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19/09/2014

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Government news: March 2009

Public Perception of Industrial Biotechnology

The project to ‘Assess the Public Perception of Industrial Biotechnology (IB)’ is now complete. IB is the application of bioscience for the processing and production of chemicals, materials and energy.

Two initial citizens’ group meetings were delivered in Manchester and London. At each of these, 24 people were introduced to the basic issues surrounding IB and the chemicals-using sector.

Public Perception of Industrial Biotechnology

The project to ‘Assess the Public Perception of Industrial Biotechnology (IB)’ is now complete. IB is the application of bioscience for the processing and production of chemicals, materials and energy.

Two initial citizens’ group meetings were delivered in Manchester and London. At each of these, 24 people were introduced to the basic issues surrounding IB and the chemicals-using sector.

A single group of 24 citizens was then re-convened in London. Participants were exposed to a wide range of perspectives on different aspects of IB and chemicals including bio-fuels, genetically modified organisms, bio-plastics, land use, bio-refineries and specialty chemicals.

In addition, 16 expert speakers from government, industry, academia and non-governmental organisations (NGOs) were available to talk to and answer questions from the citizens to inform their deliberations.

Results in spring

The public dialogue project, which was completed in December 2008 and was delivered by Opinion Leader Research and 3KQ, was developed to allow intensive discussion of a range of issues under the wide-ranging umbrella of IB and the chemicals-using sector.

The results were fed into the Industrial Biotechnology Innovation & Growth Team (IB-IGT) at the Department for Business, Enterprise & Regulatory Reform for publication in spring, 2009.  The IB-IGT report will outline the strategic view for the future of IB in the UK. It will also report on the innovation and growth challenges for its future competitiveness.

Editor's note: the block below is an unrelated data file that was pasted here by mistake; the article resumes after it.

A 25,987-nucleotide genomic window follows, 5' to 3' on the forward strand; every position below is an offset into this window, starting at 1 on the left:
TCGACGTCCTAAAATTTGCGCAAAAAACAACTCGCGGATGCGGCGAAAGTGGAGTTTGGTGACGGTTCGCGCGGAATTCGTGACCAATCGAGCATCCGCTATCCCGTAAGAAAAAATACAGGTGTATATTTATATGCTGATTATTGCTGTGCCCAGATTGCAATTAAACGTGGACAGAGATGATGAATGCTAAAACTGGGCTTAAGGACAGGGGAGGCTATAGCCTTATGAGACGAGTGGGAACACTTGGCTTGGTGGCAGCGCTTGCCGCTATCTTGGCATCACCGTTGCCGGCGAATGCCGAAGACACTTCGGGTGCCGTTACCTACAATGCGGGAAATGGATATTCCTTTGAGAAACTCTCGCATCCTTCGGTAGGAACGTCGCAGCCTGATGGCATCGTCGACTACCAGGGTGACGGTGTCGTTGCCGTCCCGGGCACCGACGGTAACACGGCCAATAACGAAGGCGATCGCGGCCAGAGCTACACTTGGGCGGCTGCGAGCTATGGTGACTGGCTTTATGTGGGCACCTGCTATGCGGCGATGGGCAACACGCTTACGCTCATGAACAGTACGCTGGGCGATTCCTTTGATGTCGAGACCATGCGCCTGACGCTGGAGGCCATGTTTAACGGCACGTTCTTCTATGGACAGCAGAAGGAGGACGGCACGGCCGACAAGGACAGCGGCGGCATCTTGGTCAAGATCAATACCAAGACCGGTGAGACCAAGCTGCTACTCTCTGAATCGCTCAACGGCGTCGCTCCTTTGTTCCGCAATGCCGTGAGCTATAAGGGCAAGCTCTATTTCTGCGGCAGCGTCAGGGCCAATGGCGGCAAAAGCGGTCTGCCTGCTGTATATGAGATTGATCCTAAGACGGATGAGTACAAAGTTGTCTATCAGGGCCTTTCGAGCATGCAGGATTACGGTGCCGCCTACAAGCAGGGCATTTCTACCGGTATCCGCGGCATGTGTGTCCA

For more information, see http://tinyurl.com/chqrgm

Nanotechnologies: commitment to dialogue

The cross-government group responsible for nanotechnologies made a statement in January which outlined a number of pledges to ensure responsible development of the field. 

It identified the need to develop a strategy for the future development and use of nanotechnologies in the UK. This should incorporate the views of a range of stakeholders including academia, industry, NGOs and the public. It also discussed how to address concerns voiced by Which? and others about the safety of cosmetics and sunscreens containing manufactured nanomaterials.

All interested parties

The Ministerial group made seven commitments which these departments will take forward. They include the Department for Innovation, Universities and Skills (DIUS) leading work to develop a programme of dialogue involving the full spectrum of interested parties (academia, industry, NGOs and the public) in the development of the strategy.

In the statement in January, Lord Drayson, Minister of State for Science and Innovation and Chair of the Ministerial Group, reiterated Government’s commitment to nanotechnologies: ‘The government is committed to the responsible development of nanotechnologies. We will work with all interested parties – including the public - to develop a suitable strategy that addresses both the exploitation of technologies and the management of potential risks.’

See http://www.dius.gov.uk/

Science and Society

January saw the launch of a new DIUS-led science communications campaign, Science: [So What? So Everything]. It began with a high-profile discussion at No.10 Downing Street.

Results from the Science and Society consultation were also published to coincide with the launch. Many of the responses specifically called for greater communication on the benefits of science from scientists, business and government to create a scientifically aware society that understands its value and is able to debate scientific developments.

The consultation responses also highlighted how strongly people feel that science in its broadest sense is vital to the country’s culture and prosperity.

Two key recommendations from the consultation were to create a British science brand and to demystify science by showing how science is important to everyone. The Science: [So What? So Everything] campaign aims to help achieve these two objectives over the coming months. It involves a consortium of partners including government departments, research councils, national academies, the British Science Association, the Technology Strategy Board and the Higher Education Funding Council for England.

Science [So What? So Everything] – www.direct.gov.uk/sciencesowhat

Science and Society - http://interactive.dius.gov.uk/scienceandsociety/site/

 

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